Transportation: While public transportation is somewhat limited, a monthly public transport ticket can cost around $50. If you opt to rent a car, expect to pay approximately $500 to $700 per month for a mid-range vehicle. Fuel prices are relatively low, with a liter of gasoline costing around $0.30.
Food: Groceries for a single person might cost around $300 to $400 per month. Dining out is quite common; a meal at a mid-range restaurant can cost between $15 and $30, whereas a three-course meal for two at a nicer restaurant might range from $40 to $70.
Utilities: Basic utilities, including electricity, heating, cooling, water, and garbage for an 85m² apartment, generally cost between $100 and $200 per month, although this can spike in the summer months due to increased usage of air conditioning.
Leisure and Entertainment: Leisure activities can vary considerably in cost. A monthly gym membership is about $50 to $80, and a ticket to a cinema might be around $10. Activities like water sports or club memberships can add up, often costing a few hundred dollars monthly.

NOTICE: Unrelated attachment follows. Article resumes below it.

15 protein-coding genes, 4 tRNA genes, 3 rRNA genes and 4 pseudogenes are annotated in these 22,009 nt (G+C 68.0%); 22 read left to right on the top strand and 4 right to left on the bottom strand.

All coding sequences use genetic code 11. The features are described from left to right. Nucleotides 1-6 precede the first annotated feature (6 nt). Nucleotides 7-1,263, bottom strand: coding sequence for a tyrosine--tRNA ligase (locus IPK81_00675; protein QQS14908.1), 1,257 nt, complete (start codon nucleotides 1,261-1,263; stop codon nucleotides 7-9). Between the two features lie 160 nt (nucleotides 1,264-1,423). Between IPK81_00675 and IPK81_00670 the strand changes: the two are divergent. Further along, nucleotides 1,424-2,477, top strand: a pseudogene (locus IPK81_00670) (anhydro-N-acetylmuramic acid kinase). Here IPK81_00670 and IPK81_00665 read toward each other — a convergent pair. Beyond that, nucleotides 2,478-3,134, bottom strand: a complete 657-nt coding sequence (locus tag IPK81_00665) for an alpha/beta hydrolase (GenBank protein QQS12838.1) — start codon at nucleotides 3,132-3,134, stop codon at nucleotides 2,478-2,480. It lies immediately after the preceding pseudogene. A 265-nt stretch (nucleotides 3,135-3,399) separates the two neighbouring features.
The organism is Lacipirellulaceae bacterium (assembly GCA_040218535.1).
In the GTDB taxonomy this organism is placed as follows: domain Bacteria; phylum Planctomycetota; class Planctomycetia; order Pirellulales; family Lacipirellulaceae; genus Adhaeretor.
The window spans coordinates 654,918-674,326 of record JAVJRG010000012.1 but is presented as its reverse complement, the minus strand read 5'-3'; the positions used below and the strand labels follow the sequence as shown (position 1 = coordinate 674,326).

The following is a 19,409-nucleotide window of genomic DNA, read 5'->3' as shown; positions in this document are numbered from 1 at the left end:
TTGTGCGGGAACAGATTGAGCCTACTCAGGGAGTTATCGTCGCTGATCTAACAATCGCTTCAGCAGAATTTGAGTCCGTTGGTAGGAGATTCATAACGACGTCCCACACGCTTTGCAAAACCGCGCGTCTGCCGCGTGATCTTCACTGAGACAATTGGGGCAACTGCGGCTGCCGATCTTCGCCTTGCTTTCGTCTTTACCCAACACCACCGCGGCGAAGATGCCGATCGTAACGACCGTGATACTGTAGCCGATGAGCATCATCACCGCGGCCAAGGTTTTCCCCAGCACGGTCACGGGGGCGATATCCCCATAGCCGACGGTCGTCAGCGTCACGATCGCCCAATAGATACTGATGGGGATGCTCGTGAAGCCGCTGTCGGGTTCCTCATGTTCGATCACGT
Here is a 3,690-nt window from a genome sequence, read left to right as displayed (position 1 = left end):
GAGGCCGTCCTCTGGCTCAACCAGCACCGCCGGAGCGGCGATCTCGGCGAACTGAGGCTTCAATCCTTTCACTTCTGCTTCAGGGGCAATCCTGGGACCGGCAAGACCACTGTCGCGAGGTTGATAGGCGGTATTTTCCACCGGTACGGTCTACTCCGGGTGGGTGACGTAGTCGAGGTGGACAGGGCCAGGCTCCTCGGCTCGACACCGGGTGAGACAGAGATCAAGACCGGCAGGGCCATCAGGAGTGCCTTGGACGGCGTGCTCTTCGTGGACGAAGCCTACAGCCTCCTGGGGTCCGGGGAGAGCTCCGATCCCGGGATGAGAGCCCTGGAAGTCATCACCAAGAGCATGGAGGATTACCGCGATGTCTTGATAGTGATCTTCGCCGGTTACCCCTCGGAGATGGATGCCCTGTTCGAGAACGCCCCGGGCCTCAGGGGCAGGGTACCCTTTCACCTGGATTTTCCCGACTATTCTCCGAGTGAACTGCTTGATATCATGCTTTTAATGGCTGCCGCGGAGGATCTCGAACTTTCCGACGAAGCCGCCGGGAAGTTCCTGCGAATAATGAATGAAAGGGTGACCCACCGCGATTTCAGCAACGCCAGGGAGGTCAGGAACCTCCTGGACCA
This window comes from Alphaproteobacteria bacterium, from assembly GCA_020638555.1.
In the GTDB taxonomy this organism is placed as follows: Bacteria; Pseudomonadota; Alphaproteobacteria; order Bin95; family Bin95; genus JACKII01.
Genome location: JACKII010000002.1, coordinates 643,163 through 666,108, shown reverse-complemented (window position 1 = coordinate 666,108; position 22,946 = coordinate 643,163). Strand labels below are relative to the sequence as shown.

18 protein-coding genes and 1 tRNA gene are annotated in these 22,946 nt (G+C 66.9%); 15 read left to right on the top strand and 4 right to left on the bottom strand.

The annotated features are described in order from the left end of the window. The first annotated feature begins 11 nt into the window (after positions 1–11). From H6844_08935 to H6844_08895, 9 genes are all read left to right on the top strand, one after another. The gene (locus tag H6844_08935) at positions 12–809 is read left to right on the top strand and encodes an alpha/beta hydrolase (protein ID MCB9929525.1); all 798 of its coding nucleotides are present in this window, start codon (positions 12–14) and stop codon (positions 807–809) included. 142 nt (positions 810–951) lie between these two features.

Healthcare: The public healthcare system is affordable, with a general doctor consultation costing around $20-$40. However, many expatriates prefer private healthcare, which can be substantially more expensive, ranging from $50 to $100 per consultation, not including any additional tests or procedures.
Education: If you’re bringing family along, be aware that international school fees can be substantial, starting at around $5,000 per year and can go up to $20,000 or more for prestigious institutions.
Cuisine and Leisure
The culture in Kuwait is very friend and family-orientated. There is less of an emphasis on activities typically associated with drinking, with more of an emphasis on sharing of stories, and eating a good meal with friends and acquaintances.
This is not to say, however, that there are no Western amenities. Educators teaching in Kuwait can expect to find a lively fashion and shopping district, as well as ‘club-like’ establishments, mostly in the form of private parties.
Travel and Tourism in Kuwait
With no travel restrictions, educators are free to explore the entire geography of this tiny nation. For instance, the Grand Mosque is religious attraction that showcases world famous architecture. Or the Scientific Center in Kuwait city, which is a mixture of science-orientated museum and outdoors entertainment center. A gift to the people from the late Amir Sheikh Jaber Al-Ahmed Al-Jaber Al-Sabah, it can also be a gift to any teachers looking to pick up an exciting new lesson plan. A nice mixture of nature and landscaping nurture, in the middle of Kuwait there is a large zoological garden that is a must-see for the outdoorsy and animal loving teachers.